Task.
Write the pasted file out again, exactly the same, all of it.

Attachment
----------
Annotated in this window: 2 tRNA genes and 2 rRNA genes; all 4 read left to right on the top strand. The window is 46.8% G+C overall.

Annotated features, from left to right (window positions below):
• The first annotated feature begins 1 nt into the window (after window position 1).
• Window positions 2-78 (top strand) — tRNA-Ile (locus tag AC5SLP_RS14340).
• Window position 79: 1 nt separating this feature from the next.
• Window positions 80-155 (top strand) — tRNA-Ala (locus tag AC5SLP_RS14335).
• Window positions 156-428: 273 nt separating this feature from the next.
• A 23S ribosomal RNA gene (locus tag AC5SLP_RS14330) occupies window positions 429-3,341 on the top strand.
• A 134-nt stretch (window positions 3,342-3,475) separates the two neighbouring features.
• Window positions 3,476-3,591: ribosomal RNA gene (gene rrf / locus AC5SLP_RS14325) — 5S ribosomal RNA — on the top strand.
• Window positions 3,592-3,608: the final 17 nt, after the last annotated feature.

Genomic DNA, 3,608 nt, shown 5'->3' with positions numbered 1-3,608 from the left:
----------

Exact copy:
Annotated in this window: 2 tRNA genes and 2 rRNA genes; all 4 read left to right on the top strand. The window is 46.8% G+C overall.

Annotated features, from left to right (window positions below):
• The first annotated feature begins 1 nt into the window (after window position 1).
• Window positions 2-78 (top strand) — tRNA-Ile (locus tag AC5SLP_RS14340).
• Window position 79: 1 nt separating this feature from the next.
• Window positions 80-155 (top strand) — tRNA-Ala (locus tag AC5SLP_RS14335).
• Window positions 156-428: 273 nt separating this feature from the next.
• A 23S ribosomal RNA gene (locus tag AC5SLP_RS14330) occupies window positions 429-3,341 on the top strand.
• A 134-nt stretch (window positions 3,342-3,475) separates the two neighbouring features.
• Window positions 3,476-3,591: ribosomal RNA gene (gene rrf / locus AC5SLP_RS14325) — 5S ribosomal RNA — on the top strand.
• Window positions 3,592-3,608: the final 17 nt, after the last annotated feature.

Genomic DNA, 3,608 nt, shown 5'->3' with positions numbered 1-3,608 from the left: